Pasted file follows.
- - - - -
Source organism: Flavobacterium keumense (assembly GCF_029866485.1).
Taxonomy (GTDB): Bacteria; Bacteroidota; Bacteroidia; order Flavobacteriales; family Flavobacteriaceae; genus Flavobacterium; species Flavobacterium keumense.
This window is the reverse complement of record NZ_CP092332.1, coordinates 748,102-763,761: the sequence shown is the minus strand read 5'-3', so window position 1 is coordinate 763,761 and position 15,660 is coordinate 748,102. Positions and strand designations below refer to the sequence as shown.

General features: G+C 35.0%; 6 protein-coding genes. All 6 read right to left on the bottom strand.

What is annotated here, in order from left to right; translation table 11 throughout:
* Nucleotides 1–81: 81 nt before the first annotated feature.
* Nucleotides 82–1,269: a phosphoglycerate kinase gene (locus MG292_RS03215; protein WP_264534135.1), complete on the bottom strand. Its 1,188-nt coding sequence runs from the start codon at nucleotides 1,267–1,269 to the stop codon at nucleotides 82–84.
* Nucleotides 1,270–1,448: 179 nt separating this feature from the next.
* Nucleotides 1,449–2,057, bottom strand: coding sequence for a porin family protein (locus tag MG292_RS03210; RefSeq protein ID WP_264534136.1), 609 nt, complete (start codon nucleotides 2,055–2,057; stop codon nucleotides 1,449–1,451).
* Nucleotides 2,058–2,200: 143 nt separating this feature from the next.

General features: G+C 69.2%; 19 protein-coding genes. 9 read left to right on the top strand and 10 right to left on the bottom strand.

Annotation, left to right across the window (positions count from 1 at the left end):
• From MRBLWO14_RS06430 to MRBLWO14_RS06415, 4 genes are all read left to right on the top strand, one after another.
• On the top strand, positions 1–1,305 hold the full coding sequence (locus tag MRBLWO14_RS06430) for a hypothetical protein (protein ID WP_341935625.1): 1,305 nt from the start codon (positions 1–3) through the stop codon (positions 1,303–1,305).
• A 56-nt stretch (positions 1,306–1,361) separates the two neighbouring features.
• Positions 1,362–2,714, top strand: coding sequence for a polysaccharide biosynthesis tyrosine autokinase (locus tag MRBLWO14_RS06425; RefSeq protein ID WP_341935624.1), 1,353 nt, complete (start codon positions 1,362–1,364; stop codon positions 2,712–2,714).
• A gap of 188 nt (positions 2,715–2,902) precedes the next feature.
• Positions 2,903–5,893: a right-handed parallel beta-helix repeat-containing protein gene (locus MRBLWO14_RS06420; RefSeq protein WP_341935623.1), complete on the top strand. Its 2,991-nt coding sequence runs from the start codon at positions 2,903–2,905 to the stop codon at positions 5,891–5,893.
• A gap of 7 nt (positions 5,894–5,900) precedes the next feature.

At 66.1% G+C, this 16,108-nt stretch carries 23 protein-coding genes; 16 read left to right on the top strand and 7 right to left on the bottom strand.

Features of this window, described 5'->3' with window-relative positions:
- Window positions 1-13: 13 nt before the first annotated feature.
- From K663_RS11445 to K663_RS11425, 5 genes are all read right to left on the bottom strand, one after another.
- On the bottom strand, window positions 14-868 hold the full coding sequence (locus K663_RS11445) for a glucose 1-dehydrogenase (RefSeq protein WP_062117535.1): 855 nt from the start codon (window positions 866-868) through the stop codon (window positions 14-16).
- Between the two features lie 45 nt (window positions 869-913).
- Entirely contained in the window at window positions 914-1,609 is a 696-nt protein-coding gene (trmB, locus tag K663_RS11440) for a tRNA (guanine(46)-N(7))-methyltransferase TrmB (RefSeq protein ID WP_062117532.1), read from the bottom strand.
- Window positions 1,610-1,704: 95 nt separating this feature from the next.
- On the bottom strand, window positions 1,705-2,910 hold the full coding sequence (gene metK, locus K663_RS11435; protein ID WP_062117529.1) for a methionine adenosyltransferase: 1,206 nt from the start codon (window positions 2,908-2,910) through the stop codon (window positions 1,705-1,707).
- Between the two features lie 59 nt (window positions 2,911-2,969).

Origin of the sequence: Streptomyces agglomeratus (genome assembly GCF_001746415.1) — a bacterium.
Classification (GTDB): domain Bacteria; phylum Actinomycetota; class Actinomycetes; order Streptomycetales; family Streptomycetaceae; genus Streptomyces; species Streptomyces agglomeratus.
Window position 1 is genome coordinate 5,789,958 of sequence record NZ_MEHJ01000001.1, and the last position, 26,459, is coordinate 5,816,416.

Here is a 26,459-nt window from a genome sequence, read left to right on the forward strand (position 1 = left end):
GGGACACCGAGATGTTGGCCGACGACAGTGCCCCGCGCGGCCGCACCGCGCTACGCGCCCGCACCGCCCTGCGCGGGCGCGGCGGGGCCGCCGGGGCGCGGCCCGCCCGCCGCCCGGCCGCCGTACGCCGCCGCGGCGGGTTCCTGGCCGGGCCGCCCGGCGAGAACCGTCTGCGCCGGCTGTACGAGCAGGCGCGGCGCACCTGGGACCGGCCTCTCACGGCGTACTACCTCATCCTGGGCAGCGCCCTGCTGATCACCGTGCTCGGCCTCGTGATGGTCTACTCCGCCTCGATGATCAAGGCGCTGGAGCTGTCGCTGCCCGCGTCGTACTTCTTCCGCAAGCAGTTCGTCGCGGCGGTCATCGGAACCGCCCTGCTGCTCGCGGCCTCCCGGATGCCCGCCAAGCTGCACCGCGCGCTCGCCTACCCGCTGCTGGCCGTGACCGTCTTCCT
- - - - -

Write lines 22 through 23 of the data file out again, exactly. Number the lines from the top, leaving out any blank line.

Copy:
- Window positions 1-13: 13 nt before the first annotated feature.
- From K663_RS11445 to K663_RS11425, 5 genes are all read right to left on the bottom strand, one after another.